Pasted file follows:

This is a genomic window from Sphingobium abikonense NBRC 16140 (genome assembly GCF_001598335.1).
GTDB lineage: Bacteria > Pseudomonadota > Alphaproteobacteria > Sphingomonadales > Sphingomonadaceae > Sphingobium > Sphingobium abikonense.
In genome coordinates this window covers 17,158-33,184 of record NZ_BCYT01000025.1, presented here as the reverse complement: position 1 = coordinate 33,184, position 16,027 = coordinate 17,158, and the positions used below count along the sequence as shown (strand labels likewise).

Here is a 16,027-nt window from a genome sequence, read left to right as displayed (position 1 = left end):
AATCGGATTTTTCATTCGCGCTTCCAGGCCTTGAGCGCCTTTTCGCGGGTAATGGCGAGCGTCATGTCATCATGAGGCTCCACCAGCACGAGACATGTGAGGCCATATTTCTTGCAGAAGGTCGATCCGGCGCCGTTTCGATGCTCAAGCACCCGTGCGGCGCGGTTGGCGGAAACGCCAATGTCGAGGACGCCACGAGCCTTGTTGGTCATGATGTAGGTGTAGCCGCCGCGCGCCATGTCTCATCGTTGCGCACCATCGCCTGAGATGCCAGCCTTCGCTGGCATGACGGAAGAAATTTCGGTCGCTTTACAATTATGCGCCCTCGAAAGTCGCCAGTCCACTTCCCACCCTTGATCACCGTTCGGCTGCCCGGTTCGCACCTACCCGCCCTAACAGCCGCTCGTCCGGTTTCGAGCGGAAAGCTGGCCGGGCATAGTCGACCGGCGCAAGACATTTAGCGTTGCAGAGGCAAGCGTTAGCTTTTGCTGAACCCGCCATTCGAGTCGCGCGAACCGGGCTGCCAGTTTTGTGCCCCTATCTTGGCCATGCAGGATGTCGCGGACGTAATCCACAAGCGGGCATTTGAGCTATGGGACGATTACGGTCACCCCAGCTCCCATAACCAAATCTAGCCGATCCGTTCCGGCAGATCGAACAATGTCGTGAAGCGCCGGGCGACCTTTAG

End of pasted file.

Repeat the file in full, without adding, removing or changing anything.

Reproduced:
This is a genomic window from Sphingobium abikonense NBRC 16140 (genome assembly GCF_001598335.1).
GTDB lineage: Bacteria > Pseudomonadota > Alphaproteobacteria > Sphingomonadales > Sphingomonadaceae > Sphingobium > Sphingobium abikonense.
In genome coordinates this window covers 17,158-33,184 of record NZ_BCYT01000025.1, presented here as the reverse complement: position 1 = coordinate 33,184, position 16,027 = coordinate 17,158, and the positions used below count along the sequence as shown (strand labels likewise).

Here is a 16,027-nt window from a genome sequence, read left to right as displayed (position 1 = left end):
AATCGGATTTTTCATTCGCGCTTCCAGGCCTTGAGCGCCTTTTCGCGGGTAATGGCGAGCGTCATGTCATCATGAGGCTCCACCAGCACGAGACATGTGAGGCCATATTTCTTGCAGAAGGTCGATCCGGCGCCGTTTCGATGCTCAAGCACCCGTGCGGCGCGGTTGGCGGAAACGCCAATGTCGAGGACGCCACGAGCCTTGTTGGTCATGATGTAGGTGTAGCCGCCGCGCGCCATGTCTCATCGTTGCGCACCATCGCCTGAGATGCCAGCCTTCGCTGGCATGACGGAAGAAATTTCGGTCGCTTTACAATTATGCGCCCTCGAAAGTCGCCAGTCCACTTCCCACCCTTGATCACCGTTCGGCTGCCCGGTTCGCACCTACCCGCCCTAACAGCCGCTCGTCCGGTTTCGAGCGGAAAGCTGGCCGGGCATAGTCGACCGGCGCAAGACATTTAGCGTTGCAGAGGCAAGCGTTAGCTTTTGCTGAACCCGCCATTCGAGTCGCGCGAACCGGGCTGCCAGTTTTGTGCCCCTATCTTGGCCATGCAGGATGTCGCGGACGTAATCCACAAGCGGGCATTTGAGCTATGGGACGATTACGGTCACCCCAGCTCCCATAACCAAATCTAGCCGATCCGTTCCGGCAGATCGAACAATGTCGTGAAGCGCCGGGCGACCTTTAG